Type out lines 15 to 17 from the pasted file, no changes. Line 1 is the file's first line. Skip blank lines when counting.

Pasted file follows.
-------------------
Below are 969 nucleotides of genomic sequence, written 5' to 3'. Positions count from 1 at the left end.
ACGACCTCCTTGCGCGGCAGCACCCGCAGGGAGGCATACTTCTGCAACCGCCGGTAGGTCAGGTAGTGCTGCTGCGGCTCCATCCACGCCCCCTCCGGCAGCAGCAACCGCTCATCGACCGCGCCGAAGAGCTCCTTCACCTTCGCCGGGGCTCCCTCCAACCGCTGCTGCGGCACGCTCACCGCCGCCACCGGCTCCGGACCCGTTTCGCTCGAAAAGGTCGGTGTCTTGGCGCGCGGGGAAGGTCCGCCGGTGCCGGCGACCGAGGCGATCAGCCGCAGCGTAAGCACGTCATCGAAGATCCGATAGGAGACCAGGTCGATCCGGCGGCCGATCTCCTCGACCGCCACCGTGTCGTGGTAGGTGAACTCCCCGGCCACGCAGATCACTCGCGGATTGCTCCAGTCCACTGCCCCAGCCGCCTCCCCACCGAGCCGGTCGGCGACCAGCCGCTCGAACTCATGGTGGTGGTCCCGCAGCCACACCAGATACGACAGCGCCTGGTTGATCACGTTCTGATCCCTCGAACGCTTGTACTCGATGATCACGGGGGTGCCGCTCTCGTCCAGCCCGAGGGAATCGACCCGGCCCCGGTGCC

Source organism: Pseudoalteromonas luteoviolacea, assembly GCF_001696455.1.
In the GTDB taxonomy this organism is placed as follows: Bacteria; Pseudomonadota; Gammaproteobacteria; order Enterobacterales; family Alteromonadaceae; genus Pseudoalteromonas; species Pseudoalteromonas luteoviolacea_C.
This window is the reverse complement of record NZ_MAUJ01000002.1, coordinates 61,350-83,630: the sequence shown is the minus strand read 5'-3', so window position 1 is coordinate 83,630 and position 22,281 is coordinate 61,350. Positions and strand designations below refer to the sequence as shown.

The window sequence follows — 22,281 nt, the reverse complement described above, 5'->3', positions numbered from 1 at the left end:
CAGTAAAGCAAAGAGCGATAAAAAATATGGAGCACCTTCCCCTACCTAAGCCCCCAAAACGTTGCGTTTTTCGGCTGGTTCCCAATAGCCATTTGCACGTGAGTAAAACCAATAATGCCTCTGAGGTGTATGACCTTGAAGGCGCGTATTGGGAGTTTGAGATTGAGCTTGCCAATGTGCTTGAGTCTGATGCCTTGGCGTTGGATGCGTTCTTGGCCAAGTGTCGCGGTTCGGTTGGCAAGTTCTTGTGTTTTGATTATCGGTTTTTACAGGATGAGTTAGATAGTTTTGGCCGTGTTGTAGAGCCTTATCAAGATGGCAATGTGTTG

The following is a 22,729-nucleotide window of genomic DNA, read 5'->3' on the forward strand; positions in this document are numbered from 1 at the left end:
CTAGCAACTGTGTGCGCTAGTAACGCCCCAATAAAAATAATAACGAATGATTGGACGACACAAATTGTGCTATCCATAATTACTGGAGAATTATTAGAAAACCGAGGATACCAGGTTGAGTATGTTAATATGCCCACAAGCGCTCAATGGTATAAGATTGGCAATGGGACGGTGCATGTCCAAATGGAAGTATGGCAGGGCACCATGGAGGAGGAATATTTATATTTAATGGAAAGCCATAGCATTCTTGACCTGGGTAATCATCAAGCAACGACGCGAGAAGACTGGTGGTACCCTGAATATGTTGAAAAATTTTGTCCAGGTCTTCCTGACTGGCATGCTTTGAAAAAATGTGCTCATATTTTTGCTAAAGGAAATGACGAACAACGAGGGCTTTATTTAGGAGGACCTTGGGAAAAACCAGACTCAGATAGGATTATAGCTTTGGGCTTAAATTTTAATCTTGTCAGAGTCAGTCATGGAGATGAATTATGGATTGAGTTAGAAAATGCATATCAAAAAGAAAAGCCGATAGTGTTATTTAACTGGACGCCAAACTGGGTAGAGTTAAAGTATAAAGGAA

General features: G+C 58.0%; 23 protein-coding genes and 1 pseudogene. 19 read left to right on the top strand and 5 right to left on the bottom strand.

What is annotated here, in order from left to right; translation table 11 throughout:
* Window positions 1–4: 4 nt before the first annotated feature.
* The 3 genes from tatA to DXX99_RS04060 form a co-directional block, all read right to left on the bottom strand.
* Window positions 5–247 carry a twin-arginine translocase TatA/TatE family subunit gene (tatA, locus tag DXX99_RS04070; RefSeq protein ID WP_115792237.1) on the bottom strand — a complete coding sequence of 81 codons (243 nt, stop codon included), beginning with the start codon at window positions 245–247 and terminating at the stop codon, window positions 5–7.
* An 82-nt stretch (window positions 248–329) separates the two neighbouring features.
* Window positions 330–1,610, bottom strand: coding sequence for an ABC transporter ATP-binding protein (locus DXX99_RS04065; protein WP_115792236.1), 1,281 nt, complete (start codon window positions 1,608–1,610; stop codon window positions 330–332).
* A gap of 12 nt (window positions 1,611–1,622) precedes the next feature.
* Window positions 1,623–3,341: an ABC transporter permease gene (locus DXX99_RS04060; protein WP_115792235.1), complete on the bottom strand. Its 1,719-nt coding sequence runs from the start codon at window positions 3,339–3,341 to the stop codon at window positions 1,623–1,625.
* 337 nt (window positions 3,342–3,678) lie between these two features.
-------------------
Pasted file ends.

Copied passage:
* An 82-nt stretch (window positions 248–329) separates the two neighbouring features.
* Window positions 330–1,610, bottom strand: coding sequence for an ABC transporter ATP-binding protein (locus DXX99_RS04065; protein WP_115792236.1), 1,281 nt, complete (start codon window positions 1,608–1,610; stop codon window positions 330–332).
* A gap of 12 nt (window positions 1,611–1,622) precedes the next feature.